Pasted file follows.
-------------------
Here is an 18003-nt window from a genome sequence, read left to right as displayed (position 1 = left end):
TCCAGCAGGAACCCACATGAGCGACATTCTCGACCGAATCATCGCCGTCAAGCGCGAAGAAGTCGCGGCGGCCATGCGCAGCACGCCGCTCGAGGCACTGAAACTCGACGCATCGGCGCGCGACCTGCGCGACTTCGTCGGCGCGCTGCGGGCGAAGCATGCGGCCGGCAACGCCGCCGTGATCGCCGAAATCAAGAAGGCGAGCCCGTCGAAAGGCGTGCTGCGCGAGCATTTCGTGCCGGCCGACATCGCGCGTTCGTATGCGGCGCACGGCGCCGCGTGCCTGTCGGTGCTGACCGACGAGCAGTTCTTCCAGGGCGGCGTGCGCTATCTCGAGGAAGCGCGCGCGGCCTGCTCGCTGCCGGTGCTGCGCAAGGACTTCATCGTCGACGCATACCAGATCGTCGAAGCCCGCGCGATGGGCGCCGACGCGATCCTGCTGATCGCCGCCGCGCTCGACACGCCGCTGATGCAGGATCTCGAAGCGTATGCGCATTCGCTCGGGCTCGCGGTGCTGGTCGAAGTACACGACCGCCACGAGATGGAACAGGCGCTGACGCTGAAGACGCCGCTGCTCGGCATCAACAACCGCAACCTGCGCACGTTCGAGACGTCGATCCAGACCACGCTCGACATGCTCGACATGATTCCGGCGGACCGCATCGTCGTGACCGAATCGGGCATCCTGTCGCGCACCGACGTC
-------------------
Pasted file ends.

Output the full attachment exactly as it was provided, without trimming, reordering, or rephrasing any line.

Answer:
Here is an 18003-nt window from a genome sequence, read left to right as displayed (position 1 = left end):
TCCAGCAGGAACCCACATGAGCGACATTCTCGACCGAATCATCGCCGTCAAGCGCGAAGAAGTCGCGGCGGCCATGCGCAGCACGCCGCTCGAGGCACTGAAACTCGACGCATCGGCGCGCGACCTGCGCGACTTCGTCGGCGCGCTGCGGGCGAAGCATGCGGCCGGCAACGCCGCCGTGATCGCCGAAATCAAGAAGGCGAGCCCGTCGAAAGGCGTGCTGCGCGAGCATTTCGTGCCGGCCGACATCGCGCGTTCGTATGCGGCGCACGGCGCCGCGTGCCTGTCGGTGCTGACCGACGAGCAGTTCTTCCAGGGCGGCGTGCGCTATCTCGAGGAAGCGCGCGCGGCCTGCTCGCTGCCGGTGCTGCGCAAGGACTTCATCGTCGACGCATACCAGATCGTCGAAGCCCGCGCGATGGGCGCCGACGCGATCCTGCTGATCGCCGCCGCGCTCGACACGCCGCTGATGCAGGATCTCGAAGCGTATGCGCATTCGCTCGGGCTCGCGGTGCTGGTCGAAGTACACGACCGCCACGAGATGGAACAGGCGCTGACGCTGAAGACGCCGCTGCTCGGCATCAACAACCGCAACCTGCGCACGTTCGAGACGTCGATCCAGACCACGCTCGACATGCTCGACATGATTCCGGCGGACCGCATCGTCGTGACCGAATCGGGCATCCTGTCGCGCACCGACGTC